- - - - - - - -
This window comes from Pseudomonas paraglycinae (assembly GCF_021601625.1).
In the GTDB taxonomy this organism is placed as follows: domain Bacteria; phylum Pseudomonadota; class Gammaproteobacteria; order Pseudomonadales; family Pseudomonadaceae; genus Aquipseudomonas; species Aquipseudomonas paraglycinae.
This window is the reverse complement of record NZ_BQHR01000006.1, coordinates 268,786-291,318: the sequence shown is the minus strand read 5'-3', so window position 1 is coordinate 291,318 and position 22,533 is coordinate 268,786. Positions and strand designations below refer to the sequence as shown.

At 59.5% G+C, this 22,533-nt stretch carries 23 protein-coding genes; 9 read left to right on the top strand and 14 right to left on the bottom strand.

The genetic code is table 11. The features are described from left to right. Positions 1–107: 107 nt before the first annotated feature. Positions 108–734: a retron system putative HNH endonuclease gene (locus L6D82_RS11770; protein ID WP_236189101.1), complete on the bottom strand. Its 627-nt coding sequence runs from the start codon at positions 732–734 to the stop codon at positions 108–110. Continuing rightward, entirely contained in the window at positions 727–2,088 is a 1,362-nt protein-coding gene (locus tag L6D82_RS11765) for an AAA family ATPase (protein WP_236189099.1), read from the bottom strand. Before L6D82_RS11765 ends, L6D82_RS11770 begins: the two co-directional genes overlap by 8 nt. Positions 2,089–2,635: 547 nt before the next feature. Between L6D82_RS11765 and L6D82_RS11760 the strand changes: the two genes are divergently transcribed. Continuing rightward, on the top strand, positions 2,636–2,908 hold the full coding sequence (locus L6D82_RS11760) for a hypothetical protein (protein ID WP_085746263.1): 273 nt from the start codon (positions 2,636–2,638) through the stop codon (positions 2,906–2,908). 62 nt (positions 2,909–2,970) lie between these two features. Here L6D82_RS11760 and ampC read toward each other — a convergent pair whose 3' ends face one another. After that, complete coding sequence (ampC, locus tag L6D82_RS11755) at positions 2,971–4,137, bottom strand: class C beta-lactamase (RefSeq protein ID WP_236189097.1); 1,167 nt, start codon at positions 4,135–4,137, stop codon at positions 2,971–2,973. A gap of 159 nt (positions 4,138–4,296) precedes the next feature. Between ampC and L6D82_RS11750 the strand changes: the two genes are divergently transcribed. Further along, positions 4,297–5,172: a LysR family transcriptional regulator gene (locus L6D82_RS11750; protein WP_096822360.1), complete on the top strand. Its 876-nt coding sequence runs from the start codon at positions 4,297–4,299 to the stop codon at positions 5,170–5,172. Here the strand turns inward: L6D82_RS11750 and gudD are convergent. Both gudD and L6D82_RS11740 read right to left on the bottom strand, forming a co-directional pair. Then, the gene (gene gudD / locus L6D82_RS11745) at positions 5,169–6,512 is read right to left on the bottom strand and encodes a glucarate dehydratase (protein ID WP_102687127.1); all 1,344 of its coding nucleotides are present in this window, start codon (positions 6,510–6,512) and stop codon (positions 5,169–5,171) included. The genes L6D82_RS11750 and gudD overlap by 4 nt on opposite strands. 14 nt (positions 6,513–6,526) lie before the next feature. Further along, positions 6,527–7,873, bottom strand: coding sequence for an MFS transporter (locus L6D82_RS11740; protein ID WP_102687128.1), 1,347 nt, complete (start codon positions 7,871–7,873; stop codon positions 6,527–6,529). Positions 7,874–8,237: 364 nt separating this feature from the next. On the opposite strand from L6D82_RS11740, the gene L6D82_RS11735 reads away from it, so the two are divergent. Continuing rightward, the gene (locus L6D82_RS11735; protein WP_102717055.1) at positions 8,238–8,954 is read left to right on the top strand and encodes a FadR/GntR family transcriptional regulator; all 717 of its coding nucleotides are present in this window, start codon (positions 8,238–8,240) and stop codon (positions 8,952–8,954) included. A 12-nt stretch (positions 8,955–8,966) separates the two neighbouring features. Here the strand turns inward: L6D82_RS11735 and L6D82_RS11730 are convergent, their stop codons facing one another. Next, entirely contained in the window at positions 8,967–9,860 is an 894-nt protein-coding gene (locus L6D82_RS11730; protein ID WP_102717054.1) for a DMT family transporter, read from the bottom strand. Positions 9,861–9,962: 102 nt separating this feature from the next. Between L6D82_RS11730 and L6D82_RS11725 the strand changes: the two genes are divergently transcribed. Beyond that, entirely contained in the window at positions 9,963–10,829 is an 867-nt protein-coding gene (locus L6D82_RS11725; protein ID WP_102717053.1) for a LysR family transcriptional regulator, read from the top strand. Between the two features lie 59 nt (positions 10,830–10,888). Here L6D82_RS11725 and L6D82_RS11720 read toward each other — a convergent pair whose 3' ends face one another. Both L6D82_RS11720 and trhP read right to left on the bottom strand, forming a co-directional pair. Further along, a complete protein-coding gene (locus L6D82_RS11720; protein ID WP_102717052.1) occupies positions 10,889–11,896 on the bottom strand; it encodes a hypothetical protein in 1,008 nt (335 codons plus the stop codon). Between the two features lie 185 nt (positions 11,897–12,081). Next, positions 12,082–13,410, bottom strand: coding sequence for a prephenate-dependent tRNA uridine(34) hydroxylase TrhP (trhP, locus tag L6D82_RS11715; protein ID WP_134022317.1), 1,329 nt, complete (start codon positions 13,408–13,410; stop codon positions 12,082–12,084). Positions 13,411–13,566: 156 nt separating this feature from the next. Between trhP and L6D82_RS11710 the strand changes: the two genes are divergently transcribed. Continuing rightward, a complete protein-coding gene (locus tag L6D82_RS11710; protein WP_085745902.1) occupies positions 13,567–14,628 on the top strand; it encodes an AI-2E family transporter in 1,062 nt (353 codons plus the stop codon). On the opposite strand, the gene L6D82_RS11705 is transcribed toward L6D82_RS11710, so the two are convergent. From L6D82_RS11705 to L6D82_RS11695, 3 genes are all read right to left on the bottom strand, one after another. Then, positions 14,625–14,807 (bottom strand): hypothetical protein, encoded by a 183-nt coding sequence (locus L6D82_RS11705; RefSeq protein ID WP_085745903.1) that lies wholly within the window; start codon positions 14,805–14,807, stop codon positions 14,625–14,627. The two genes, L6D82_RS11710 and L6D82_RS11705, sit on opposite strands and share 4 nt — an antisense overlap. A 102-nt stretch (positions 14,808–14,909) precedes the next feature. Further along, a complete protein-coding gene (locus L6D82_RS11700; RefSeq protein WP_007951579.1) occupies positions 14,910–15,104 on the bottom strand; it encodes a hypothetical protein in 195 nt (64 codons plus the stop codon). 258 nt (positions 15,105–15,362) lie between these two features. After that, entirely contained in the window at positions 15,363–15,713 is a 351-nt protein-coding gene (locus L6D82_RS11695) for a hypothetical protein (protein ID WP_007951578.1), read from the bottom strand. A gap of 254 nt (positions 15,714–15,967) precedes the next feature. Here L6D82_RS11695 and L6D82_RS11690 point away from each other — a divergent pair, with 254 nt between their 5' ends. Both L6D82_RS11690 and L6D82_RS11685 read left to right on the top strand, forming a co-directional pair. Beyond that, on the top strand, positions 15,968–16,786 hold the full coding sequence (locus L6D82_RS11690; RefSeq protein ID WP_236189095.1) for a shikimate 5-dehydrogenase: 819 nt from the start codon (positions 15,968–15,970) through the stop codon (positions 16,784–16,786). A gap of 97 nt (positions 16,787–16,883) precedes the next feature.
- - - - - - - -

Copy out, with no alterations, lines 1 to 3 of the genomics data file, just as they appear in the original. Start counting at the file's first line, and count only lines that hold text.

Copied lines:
This window comes from Pseudomonas paraglycinae (assembly GCF_021601625.1).
In the GTDB taxonomy this organism is placed as follows: domain Bacteria; phylum Pseudomonadota; class Gammaproteobacteria; order Pseudomonadales; family Pseudomonadaceae; genus Aquipseudomonas; species Aquipseudomonas paraglycinae.
This window is the reverse complement of record NZ_BQHR01000006.1, coordinates 268,786-291,318: the sequence shown is the minus strand read 5'-3', so window position 1 is coordinate 291,318 and position 22,533 is coordinate 268,786. Positions and strand designations below refer to the sequence as shown.